menu

Five Websites that Will Make You (Look) Smarter

I’m a glutton for “little tricks.” There’s something really satisfying about accomplishing things more efficiently without spending money or sacrificing quality. And while I should probably pay more attention to all those unorthodox storage solutions on my mom’s Pinterest, my favorite little tricks come in the form of online tools.

Here are five of my preferred websites for saving time, saving face, and saving brain-space:

1. Copy Paste Character

copypaste.jpg

When you don’t have every keyboard shortcut memorized and autocorrect isn’t on your side, you need Copy Paste Character. Every accented letter or symbol you require is housed here, and one click copies the character in question to your clipboard for emails, tweets, and more.

Behold the power of using × instead of x when multiplication is implied! And now you have easy access to everyone’s favorite punctuation mark: ‽, the interrobang. Whether you’re in the market for foreign currency symbols or fancy little snowmen, Copy Paste Character has you covered.

2. Ninjawords

ninjawords.jpg

Tired of ninjas’ cultural ubiquity? Hold your exasperation while I tell you about Ninjawords, the fastest dictionary this side of anywhere.

Ninjawords is optimized to return a definition as soon as you hit enter. That means no more pretending you know what that word that person just used means — you will know. Immediately.

Ninjawords won’t give you a term’s archaic definitions or its linguistic origins, but it won’t bog you down with ads either. Plus, you can look up multiple words at once and save a page full of definitions. It’s plump full of win.

3. Color Scheme Designer

colorscheme.jpg

Hey, who needs color theory when you have the internet? …Okay, we still need color theory, but for the people without the eye or the training, there’s Color Scheme Designer (CSD).

CSD can help you create color combinations that look mighty fine. Pick a random base color from the wheel or use known RGB values to generate a bunch of “friendly” colors to use. I’ll warn you now, though—once you start playing with all the presets and sliders you may never stop.

CSD can help you out the next time you make personal business cards, change up your Twitter design settings, or have to design a flyer or Eventbrite page with colors that complement your organization’s logo (assuming you have a little wiggle room with your organization’s brand guidelines).

4. Clipped

clipped.jpg

Clipped analyzes text grammatically to extract the most important information from an article. Now, when you’ve encountered a gargantuan wall of text, instead of releasing a dramatic sigh and thinking ‘Never mind,’ you can get three bullet points on it and know whether it’s worth it to read on.

The intended purpose of Clipped is to give users a cliffs notes version of the text in question, but it’s not quite there yet. Its statistical, graphical, and magical algorithm seems to zero in on numbers and dates.  But, every now and then, the website’s extension just decides that it can’t find any passages worth highlighting. Right now, I’m treating it not as an alternative to reading, but as a loaded dice roll on whether I should carry on with reading an article once I have too many tabs open.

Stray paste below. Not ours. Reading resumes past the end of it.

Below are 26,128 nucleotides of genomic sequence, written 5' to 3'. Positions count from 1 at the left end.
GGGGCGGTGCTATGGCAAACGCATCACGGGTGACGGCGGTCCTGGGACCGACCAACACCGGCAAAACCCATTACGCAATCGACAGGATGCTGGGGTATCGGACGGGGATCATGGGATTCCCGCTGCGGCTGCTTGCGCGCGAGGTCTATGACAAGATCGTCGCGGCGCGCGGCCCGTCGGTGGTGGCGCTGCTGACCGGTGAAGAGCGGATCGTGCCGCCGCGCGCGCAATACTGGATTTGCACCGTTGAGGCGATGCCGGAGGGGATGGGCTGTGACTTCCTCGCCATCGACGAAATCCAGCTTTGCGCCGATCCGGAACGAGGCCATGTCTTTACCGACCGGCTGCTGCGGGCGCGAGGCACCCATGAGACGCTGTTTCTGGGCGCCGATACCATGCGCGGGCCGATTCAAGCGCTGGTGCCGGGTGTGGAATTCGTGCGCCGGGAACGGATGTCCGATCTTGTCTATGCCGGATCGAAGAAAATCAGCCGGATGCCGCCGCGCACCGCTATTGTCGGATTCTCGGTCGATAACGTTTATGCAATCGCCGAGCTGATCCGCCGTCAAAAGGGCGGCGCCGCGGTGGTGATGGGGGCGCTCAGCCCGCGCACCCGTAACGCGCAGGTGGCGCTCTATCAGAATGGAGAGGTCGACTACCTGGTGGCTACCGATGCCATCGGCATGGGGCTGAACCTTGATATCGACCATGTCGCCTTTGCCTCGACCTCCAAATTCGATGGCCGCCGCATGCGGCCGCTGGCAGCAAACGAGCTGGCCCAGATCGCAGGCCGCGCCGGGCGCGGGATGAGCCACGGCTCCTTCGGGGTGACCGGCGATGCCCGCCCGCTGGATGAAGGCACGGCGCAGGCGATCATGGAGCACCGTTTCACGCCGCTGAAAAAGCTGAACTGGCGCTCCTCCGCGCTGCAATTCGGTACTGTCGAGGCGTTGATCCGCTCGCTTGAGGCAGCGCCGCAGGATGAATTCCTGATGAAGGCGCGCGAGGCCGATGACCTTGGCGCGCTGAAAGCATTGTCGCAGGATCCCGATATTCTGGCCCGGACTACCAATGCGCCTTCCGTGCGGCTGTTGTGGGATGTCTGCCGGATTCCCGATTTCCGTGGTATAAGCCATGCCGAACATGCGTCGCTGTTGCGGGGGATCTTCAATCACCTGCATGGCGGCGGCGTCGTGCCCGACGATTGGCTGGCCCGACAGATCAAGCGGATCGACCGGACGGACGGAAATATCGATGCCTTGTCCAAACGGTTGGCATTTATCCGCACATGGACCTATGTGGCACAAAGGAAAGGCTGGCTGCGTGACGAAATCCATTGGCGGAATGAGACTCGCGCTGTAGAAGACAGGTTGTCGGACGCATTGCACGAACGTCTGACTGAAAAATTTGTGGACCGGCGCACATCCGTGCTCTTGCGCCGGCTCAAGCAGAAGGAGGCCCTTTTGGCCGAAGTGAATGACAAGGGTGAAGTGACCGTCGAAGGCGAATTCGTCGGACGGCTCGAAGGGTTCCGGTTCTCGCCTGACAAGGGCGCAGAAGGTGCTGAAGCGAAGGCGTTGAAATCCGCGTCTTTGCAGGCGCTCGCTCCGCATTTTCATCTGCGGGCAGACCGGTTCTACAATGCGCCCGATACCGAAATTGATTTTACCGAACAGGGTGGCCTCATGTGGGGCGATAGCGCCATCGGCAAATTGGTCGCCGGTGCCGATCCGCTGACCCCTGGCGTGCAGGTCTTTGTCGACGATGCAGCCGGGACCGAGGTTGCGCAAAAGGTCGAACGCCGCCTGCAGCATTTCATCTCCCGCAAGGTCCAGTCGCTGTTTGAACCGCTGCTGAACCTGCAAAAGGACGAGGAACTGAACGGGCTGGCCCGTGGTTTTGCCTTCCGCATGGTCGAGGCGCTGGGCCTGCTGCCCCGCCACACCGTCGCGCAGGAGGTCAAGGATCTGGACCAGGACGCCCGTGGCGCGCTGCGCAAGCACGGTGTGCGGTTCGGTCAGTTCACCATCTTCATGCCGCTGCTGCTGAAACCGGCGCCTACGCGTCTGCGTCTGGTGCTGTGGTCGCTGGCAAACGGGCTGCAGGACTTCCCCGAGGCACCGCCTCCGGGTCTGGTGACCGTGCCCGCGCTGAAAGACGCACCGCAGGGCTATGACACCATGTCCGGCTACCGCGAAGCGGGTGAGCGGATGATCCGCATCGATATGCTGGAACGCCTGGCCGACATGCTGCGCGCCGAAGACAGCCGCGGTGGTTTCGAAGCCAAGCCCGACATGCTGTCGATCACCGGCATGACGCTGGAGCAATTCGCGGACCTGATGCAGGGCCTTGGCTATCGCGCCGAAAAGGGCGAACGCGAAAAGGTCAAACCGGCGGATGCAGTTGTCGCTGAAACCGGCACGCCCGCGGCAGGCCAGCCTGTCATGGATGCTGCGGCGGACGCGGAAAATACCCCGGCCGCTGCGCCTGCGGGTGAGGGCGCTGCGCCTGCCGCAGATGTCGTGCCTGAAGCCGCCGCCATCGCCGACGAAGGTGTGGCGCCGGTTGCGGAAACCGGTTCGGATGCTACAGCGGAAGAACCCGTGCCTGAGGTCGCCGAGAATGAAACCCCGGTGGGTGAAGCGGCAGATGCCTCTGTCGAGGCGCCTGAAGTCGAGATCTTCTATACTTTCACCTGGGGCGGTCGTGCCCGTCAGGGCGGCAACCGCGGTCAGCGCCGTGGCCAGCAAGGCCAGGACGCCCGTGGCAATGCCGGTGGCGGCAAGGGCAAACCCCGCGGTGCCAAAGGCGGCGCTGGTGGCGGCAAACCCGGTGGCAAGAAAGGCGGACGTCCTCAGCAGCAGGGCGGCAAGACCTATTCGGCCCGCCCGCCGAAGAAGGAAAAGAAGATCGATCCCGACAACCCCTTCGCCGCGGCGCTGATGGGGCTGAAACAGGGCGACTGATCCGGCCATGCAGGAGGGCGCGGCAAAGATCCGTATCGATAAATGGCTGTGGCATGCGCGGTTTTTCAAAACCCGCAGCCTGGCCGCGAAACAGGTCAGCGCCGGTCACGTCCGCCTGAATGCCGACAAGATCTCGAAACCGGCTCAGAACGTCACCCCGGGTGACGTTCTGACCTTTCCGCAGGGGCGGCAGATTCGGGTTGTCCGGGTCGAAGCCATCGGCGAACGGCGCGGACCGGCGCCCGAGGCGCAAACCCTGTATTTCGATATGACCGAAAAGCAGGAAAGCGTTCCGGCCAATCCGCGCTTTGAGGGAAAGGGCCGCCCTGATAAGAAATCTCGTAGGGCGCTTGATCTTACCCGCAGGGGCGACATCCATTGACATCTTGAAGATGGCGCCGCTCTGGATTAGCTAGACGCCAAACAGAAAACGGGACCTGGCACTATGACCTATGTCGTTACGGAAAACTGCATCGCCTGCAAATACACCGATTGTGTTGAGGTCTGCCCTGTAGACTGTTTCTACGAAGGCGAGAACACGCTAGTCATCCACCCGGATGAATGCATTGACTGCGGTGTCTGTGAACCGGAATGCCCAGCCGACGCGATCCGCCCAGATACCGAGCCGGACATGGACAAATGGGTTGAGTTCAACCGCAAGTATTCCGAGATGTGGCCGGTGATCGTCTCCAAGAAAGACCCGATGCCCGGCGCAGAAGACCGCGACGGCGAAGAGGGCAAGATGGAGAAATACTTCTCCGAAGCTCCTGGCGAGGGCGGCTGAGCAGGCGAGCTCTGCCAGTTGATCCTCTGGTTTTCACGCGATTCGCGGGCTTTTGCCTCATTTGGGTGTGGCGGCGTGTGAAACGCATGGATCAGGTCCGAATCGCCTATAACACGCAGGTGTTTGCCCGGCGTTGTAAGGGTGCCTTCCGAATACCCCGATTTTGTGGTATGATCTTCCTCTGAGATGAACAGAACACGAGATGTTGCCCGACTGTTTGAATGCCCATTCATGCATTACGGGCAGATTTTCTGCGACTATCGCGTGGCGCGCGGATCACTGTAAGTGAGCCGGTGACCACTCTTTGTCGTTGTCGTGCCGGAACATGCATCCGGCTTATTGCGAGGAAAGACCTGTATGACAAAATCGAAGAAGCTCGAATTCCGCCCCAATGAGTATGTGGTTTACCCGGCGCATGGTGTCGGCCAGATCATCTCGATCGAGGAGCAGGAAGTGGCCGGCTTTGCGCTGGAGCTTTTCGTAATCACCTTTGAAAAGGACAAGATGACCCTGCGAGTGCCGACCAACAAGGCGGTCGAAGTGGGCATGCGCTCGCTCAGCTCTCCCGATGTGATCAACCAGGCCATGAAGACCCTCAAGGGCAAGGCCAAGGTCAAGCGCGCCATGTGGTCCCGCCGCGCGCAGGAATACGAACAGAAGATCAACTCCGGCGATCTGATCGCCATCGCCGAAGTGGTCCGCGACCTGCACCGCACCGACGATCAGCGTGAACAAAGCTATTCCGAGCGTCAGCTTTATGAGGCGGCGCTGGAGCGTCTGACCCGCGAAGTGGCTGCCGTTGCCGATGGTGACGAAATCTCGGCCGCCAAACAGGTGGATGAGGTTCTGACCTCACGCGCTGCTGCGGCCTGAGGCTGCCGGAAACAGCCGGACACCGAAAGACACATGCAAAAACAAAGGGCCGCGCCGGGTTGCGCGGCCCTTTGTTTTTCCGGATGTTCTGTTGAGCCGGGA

It has a little ways to go, but I hope that by the end of 2013 Clipped will be killing it.

5. Google Guide

googleguide.jpg

Google Guide is an online interactive tutorial and reference site for novices, experienced Googlers, and everyone in between. Nancy Blachman (bless her heart) developed this guide because she wanted to know more about Google’s capabilities. And boy oh boy, Google is capable of a lot.

With the help of Google Guide, you’ll be crafting flawless queries in no time, using a litany of special search operators worthy of the most skilled B-movie hacker. The guide is more functional than fashionable, and all those lists and links can be a bit of a turn-off if you’re a visual person.Check out this Atlantic article for a primer and then, drunk with newfound power, head over to Google Guide to take your search engine skills to the max.

Now that I’ve shared some of my favorite shortcuts with you, will you share some of yours in the comments? Fair’s fair.

photo credit


Be the first to comment

Please check your e-mail for a link to activate your account.

get in touch

We'd love to hear from you! Email us or reach out to us on social media.

info@ynpntwincities.org

about us

Our mission, vision and values guide all that we do at the Young Nonprofit Professionals Network of the Twin Cities (YNPN-TC).

learn more

© 2006 - 2015 Young Nonprofit Professionals Network of the Twin Cities

Web Development: Metre

Photo Credit Marie Ketring (Unless Otherwise Specified)
Created with: NationBuilder